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Which, taken at the flood, leads on to fortune

The Best And The Worst - Vol. I

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This is the first edition of what I hope to be a regular feature on "Taken At The Flood": The Best And The Worst. Explanation:

Yesterday I was running in the park with J's iPod Nano, listening to a particular song that I find highly annoying, when I realized, with astonishment, that it is in actuality a "diss track". I quickly determined that this song had to be the all-time worst of its kind, in stark contrast to the pinnacle of the artform, with which I am very familiar. Hence the new ongoing feature. Hope you enjoy it.

The Best And The Worst - Vol. I: Diss Track

The Worst: Hollaback Girl, Gwen Stefani
Miss Stefani, who generally exhibits a modicum of competency in her music, apparently was miffed at ubercrackwhore Courtney Love due to an oblique slight. In time-honoured tradition, Miss Stefani chose to respond through her art, generating what is known in the colourful patois of the street as a "diss track". The resulting song, "Hollaback Girl", is notable in that the sheer banality of its lyrics is made even worse by its gobsmackingly terrible execution. The intro is awful. The refrain is insipid. Pharrell Williams' production is abysmal. The best diss or battle posturing she can manage is "gonna make you fall, gonna sock it to you". In a word: pathetic.

The Best: Hit 'Em Up, Tupac Shakur
This track appeared during the culmination of the Great East Coast-West Coast Beef, which I hesitate to adumbrate as time and space will not permit me to treat the subject with the serious scholarship and attention it deserves. I hope that one day my eminent colleague Double Barrel will write a full dissertation on this period of hip hop history.

Hit 'Em Up was 'Pac's 1996 response to the Notorious B.I.G.'s 1995 diss track "Who Shot Ya", which was widely interpreted as mocking Tupac's 1994 assault, during the course of which he was shot 5 times. The song is the pinnacle of its genre, featuring perhaps the greatest rapper of all time, at the top of his game, holding forth on a subject which exercised his most fiery passions. The song is masterfully produced, and its lyrics comprise some of the most vicious, unrepentant and biting words ever recorded. The song begins with Tupac declaring "I ain't got no motherf__ing friends/that's why I f__ed your b___ you fat motherf___er", a statement which sets the tone for the rest of the diatribe. During the course of the track, Tupac, in a fierce machine-gun staccato:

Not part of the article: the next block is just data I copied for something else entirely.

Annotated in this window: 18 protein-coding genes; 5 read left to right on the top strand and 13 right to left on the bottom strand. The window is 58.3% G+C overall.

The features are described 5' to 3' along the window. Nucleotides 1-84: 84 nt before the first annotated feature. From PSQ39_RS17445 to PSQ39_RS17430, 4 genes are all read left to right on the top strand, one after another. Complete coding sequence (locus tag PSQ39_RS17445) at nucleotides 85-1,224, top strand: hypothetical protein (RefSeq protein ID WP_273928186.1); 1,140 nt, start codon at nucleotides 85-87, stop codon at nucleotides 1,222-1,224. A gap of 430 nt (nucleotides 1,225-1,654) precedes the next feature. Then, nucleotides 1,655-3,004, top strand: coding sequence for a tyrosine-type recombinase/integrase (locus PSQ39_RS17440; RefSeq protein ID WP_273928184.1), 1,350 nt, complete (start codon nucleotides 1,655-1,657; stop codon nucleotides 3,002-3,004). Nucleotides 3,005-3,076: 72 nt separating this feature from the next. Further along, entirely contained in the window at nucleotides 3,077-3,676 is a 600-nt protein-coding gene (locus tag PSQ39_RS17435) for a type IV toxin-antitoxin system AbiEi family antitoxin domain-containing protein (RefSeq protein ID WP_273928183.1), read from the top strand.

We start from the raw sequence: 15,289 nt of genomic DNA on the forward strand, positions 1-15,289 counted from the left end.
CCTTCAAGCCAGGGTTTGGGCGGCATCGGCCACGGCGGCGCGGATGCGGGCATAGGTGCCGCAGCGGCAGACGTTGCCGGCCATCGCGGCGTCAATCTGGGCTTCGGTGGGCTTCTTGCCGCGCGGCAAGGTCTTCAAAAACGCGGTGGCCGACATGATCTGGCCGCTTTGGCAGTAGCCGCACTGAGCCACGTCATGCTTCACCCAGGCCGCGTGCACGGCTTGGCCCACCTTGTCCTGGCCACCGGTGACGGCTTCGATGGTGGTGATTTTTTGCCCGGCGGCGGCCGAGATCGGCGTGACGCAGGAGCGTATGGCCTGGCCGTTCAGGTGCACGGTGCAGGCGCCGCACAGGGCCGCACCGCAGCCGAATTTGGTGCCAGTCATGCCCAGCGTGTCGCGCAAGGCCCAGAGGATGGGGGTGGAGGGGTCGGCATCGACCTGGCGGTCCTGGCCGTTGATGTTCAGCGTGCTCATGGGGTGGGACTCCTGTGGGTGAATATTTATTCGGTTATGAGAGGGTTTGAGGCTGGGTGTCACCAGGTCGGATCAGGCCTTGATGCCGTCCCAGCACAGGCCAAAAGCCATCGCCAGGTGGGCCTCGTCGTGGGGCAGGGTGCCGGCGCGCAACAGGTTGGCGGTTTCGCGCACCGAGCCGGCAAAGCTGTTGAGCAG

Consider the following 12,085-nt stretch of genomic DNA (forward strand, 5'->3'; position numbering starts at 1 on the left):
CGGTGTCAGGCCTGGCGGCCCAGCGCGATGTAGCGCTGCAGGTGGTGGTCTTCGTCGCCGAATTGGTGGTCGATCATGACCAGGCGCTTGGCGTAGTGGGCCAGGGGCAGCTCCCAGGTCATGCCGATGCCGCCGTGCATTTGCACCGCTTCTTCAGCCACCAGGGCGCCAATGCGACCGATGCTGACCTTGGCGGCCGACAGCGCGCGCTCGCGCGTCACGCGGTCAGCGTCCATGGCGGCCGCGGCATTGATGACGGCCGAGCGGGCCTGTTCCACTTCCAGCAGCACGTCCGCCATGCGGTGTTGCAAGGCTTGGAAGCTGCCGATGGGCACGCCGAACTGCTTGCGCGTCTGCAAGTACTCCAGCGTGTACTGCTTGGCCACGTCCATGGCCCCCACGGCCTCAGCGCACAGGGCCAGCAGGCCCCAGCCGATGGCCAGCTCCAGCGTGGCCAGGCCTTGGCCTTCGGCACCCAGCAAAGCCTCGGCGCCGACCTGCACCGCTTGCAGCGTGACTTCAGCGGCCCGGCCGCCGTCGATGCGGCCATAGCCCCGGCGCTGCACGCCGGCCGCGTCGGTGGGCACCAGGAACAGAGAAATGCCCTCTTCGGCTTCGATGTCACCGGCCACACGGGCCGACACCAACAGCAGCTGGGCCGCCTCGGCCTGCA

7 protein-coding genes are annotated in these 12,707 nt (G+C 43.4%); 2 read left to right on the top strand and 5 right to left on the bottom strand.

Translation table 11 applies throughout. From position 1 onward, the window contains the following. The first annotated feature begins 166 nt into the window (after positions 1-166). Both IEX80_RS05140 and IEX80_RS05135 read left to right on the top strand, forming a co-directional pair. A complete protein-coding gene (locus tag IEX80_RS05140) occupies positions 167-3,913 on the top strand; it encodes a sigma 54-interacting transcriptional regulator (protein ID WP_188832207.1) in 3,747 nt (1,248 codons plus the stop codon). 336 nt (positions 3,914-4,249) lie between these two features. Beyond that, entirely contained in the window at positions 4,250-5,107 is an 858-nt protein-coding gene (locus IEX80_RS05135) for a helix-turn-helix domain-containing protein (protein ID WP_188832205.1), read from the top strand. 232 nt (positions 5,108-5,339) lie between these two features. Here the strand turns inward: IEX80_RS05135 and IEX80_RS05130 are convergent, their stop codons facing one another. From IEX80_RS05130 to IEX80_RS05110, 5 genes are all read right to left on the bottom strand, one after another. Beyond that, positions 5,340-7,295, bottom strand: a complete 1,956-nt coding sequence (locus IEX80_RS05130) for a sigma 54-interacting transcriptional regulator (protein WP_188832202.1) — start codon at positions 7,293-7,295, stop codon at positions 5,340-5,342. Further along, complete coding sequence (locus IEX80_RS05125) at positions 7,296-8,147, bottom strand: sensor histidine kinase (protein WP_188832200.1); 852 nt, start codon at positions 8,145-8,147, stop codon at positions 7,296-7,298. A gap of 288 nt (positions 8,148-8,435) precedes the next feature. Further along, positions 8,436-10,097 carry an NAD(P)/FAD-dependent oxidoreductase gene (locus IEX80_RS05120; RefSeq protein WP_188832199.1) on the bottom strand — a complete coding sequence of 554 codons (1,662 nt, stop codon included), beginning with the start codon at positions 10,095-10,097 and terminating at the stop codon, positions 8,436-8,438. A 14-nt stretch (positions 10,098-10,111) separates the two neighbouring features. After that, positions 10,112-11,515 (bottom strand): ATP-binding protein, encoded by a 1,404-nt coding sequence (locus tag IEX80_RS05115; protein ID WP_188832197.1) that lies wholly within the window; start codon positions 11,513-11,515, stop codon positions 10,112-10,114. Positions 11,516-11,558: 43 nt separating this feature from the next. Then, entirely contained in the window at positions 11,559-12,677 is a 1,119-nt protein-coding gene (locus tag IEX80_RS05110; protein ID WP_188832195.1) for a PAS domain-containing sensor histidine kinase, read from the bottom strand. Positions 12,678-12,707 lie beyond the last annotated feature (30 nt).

• repeatedly brags that he has cuckolded Biggie
  • taunts that Biggie copied his style
  • alleges that one of Biggie's "Mobb Deep" associates has sickle-cell anemia and risks sustaining a seizure or heart-attack
  • insults Biggie's mother
  • threatens to kill all of his enemies, and instructs them to "die slow"
  • insults the record company Bad Boy Records "as a staff, record label, and as a motherf___in' crew!"
  • suggests that he and his California associates will bomb his targets
  • disses, in no particular order: Biggie, Sean "Puff Daddy" Combs, Lil' Kim, Junior M.A.F.I.A, Mobb Deep, Lil Caesar, Bad Boy Records together with its affiliates and business associates, the New York hip hop establishment and, finally, each target's respective mother

The resulting song is a masterpiece, a time-tested classic. Check it.

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About me

  • I'm Sunset Shazz
  • Living the dream in Istanbul, Turkey
  • I grew up in the hardscrabble streets of suburban Ottawa, Ontario, committing petty crime, insulting the elderly - basically the classic misspent youth. When I was 19, I moved to West Philly, where I put myself through the Wharton School by dealing crack and hustling. After stints in Paris and London, I eventually graduated and moved to San Francisco, where I put in eight years hard labor working for The Man. But now I pop bottles with models, deciding cracked crab or lobster - who says mobsters don't prosper?
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